provinces. The slaves are employed in tilling the fields, and in
domestic labours; they are treated with great kindness. They often
live so intimately and so familiarly with their masters, that, but for
their long hair and characteristic physiognomy, it would be difficult
to distinguish them in the midst of a Laotian “interior.”

The Laotians are a slothful people, and, when not rich enough to own
slaves, leave the best part of the day’s work to be done by the women,
who not only perform the household labour, but pound the rice, till
the fields, paddle the canoes. Hunting and fishing are almost the only
occupations reserved for the stronger sex.

~FISH-CATCHING PROCESSES.~

We have not space to describe all the engines employed for catching
fish, which, next to rice, is the principal food of all the riverine
populations of the Mekong valley, and is furnished by the great river
in almost inexhaustible quantities. The most common are large tubes of
bamboo and ratan, having one or more funnel-shaped necks, the edges
of which prevent the fish from escaping after they have once entered.
These apparatus are firmly attached, with their openings towards the
current, to a tree on the river-bank, or, by means of some heavy
stones, are completely submerged. Every second or third day their owner
visits them, and empties them of their finny victims. The Laotians
also make use of an ingenious system of floats, which support a row of
hooks, and realize the European “fishing by line,” without the help of
the fisherman. There are various other methods adopted, such as the
net and the harpoon; and in the employment of all these the Laotians
display considerable activity and address.

* * * * *

Let us now accompany our French voyagers in their further ascent of the
river. As we have already hinted, its navigation is not without its
inconveniences, and even its dangers.

~A SUDDEN STORM.~

One evening, for example, they dropped anchor at the mouth of a
small stream which, in foam and spray, came tumbling down from the
mountains of Cambodia. After supper they lay down to rest on the mats
which covered the deck of their vessels. Black was the sky, hot and
oppressive the air; all around were visible the portents of a coming
storm. The distant roar of the hurricane failed, however, to disturb
the sleepers, who were spent and overcome with the fatigues of the day.
But at last they were wakened effectually by a “thunder-plump,” which
quickly flooded their canoes, and drove them upon deck.

~THE FLOOD SUBSIDES.~

In the midst of the elemental disorder, they became aware of a hoarse
growling sound; the waters were violently agitated, and a great crest
of foam rapidly advanced towards their feeble barks. In a few moments
it was upon them. It swept clean over the voyagers and their canoes,
and those of the latter which had been carelessly moored were borne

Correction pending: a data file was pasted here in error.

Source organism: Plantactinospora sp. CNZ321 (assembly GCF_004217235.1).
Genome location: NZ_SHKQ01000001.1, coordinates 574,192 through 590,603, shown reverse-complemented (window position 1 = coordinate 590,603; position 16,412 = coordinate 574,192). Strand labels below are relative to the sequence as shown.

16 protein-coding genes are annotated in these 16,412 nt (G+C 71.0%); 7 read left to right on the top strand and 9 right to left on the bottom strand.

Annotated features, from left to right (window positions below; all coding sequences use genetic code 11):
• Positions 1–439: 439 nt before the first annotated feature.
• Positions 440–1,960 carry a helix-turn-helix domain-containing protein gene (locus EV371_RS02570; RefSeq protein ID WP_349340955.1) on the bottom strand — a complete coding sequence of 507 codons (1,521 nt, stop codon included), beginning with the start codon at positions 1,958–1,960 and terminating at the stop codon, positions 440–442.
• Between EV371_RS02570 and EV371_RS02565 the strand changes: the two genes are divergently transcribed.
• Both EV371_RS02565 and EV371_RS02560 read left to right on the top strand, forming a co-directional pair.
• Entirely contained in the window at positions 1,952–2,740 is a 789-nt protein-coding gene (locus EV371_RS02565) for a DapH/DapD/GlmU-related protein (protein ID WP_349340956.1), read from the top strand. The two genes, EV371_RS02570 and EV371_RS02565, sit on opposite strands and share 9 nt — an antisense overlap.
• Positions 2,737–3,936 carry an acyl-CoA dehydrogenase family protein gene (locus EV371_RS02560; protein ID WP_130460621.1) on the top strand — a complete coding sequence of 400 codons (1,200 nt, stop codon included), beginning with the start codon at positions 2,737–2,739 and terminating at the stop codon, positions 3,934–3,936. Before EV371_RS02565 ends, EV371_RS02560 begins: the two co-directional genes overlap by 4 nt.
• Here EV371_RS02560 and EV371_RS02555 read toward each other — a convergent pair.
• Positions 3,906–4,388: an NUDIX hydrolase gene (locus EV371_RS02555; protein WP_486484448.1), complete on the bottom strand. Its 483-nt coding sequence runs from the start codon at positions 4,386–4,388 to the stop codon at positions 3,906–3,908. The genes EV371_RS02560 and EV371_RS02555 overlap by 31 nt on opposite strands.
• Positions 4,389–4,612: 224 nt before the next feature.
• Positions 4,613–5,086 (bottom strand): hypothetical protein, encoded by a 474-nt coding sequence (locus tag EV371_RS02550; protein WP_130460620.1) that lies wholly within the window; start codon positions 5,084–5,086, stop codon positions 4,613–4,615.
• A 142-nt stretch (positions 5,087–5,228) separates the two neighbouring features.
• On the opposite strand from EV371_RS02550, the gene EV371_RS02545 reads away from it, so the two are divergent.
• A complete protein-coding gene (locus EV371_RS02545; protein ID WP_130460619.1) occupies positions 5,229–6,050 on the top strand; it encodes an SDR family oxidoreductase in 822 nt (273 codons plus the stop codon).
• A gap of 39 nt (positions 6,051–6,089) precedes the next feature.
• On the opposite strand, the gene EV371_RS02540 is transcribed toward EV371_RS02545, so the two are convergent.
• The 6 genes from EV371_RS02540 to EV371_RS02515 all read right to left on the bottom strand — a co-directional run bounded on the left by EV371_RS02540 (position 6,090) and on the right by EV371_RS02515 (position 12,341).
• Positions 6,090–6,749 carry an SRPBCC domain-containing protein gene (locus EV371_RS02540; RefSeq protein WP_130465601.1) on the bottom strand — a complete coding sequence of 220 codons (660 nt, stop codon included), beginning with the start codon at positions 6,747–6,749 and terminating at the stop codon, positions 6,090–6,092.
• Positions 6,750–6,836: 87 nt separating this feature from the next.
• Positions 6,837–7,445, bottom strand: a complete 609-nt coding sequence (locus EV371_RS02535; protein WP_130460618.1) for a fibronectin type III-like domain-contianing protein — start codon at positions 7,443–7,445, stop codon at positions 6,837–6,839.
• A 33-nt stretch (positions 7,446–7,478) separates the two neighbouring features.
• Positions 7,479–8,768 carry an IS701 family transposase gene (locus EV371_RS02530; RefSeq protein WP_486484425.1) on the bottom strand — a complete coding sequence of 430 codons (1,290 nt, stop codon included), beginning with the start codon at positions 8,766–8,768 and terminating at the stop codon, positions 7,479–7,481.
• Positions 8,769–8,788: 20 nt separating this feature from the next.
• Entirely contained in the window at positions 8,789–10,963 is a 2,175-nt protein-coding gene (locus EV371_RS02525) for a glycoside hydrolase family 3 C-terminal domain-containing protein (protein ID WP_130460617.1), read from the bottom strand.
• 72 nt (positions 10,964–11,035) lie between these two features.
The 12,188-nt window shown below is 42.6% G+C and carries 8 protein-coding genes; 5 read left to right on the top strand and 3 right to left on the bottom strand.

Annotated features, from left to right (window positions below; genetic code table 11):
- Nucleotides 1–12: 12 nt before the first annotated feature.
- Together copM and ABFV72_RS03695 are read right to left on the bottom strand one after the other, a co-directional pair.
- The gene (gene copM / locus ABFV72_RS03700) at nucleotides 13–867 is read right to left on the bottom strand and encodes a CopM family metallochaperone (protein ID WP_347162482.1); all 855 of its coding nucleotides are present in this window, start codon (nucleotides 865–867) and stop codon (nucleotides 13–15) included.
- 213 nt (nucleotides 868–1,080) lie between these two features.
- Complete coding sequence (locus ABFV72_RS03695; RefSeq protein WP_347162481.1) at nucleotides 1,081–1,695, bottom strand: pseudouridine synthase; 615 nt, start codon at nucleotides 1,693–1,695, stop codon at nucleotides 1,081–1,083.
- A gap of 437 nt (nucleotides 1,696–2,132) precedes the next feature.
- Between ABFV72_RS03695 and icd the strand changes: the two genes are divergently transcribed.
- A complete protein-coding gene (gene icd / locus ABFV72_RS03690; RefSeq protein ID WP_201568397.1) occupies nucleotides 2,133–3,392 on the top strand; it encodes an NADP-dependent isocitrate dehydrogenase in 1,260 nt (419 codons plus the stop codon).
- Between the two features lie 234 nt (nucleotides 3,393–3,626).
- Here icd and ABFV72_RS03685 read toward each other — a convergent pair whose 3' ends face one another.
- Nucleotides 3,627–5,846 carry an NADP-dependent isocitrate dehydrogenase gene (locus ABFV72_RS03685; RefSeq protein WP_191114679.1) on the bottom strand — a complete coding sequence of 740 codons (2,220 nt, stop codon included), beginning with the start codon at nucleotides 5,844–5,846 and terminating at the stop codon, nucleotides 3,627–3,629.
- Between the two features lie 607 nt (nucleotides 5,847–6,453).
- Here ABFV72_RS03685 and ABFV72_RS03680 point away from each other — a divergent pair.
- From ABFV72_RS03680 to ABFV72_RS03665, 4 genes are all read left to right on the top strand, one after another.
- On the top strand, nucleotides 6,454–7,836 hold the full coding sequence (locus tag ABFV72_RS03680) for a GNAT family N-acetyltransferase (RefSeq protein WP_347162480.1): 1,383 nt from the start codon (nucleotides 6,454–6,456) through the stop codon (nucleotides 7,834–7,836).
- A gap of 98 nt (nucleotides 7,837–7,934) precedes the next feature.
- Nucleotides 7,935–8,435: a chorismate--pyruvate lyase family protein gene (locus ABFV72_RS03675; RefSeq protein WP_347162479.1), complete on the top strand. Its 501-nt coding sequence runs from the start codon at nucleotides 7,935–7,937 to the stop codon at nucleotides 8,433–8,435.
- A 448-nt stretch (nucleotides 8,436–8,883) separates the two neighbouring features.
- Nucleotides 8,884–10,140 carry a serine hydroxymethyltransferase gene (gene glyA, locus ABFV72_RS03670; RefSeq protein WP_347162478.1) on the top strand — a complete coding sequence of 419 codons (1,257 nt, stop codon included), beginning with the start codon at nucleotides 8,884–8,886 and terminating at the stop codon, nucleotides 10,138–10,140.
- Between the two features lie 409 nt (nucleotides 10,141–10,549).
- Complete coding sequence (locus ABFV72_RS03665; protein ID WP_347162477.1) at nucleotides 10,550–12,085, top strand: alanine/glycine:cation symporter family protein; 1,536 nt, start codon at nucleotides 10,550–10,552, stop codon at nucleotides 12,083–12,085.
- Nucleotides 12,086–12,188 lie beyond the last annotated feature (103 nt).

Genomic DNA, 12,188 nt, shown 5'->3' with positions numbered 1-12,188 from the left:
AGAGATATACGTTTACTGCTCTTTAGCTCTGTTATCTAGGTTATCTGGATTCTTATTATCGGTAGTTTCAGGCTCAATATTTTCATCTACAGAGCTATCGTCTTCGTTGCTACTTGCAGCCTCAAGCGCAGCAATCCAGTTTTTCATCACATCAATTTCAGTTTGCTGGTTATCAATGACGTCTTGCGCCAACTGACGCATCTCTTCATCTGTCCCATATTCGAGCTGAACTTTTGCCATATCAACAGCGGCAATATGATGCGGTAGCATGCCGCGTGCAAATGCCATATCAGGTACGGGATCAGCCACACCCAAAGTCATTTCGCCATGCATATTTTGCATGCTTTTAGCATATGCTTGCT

down the rushing tide. At first an indescribable disorder prevailed;
cries of distress rose in every direction; the canoes dashed violently
against one another, or came into collision with uprooted trunks
floating on the surface of the storm-tossed waters. Fortunately, the
danger was quickly over; and as every boat had contrived to grapple
some branch or rock, the voyagers discovered at daybreak that, whatever
injuries these had sustained, no lives had been lost. The furious gale
they had heard in the distance had raised the waters some twelve feet
during the night; but the inundation subsided as rapidly as it had
risen.

Under the shade of wide-branching trees, and closely hugging the shore,
the expedition continued its voyage. The neighbouring forests were
remarkable for their luxuriant vegetation; troops of apes and squirrels
of various species gambolled among the mighty trees, among which rose
conspicuous the superb yao, the king of these forests, the trunk of
which shoots up, free from knot or bough, to a height of eighty or one
hundred feet; and out of which the Laotians hollow their piraguas. In
the morning a wild beast now and then came down to the river to drink;
and night was rendered hideous by the cries and trumpetings of deer,
and tigers, and elephants.

* * * * *

~THE KHON CATARACT.~

At length the voyagers came within hearing of the tremendous roar of
the Khon cataract. Their boatmen, brisker than on ordinary occasions,
hauled or propelled their vessels through a very labyrinth of rocks,
submerged trees, and prostrate trunks still clinging to earth by their
many roots. They knew that their hard labour was nearly at an end, and
that at Khon the expedition would dismiss them, as fresh boats would
be required above the cataract. As for their homeward voyage, what was
it? To ascend the river had been the work of a week; the swift current
would bear them back in less than a day.

~A PLAGUE OF LEECHES.~

The cataract of Khon is really a series of magnificent falls, of
which one of the grandest is caused by the confluence of the Papheng.
There, in the midst of rocks and grassy islets, an enormous sheet of
water leaps headlong from a height of seventy feet, to fall back in
floods of foam, again to descend from crag to crag, and finally glide
away beneath the dense vegetation of the forest. As the river at this
point is about one thousand yards in width, the effect is singularly
striking. But still more imposing is the Salaphe fall, which extends
over a breadth of a mile and a half, at the very foot of the mountains.
In order to examine it at leisure, Lieutenant Garnier engaged a Laotian
to conduct him to an island lying just above it. Before starting, the
guide made certain preparations, of which Garnier could not understand
the necessity, in spite of the Laotian’s efforts to explain them.
Rolling up about his waist the light langouti, he plastered his feet
and legs with a composition of lime and areca juice. This precaution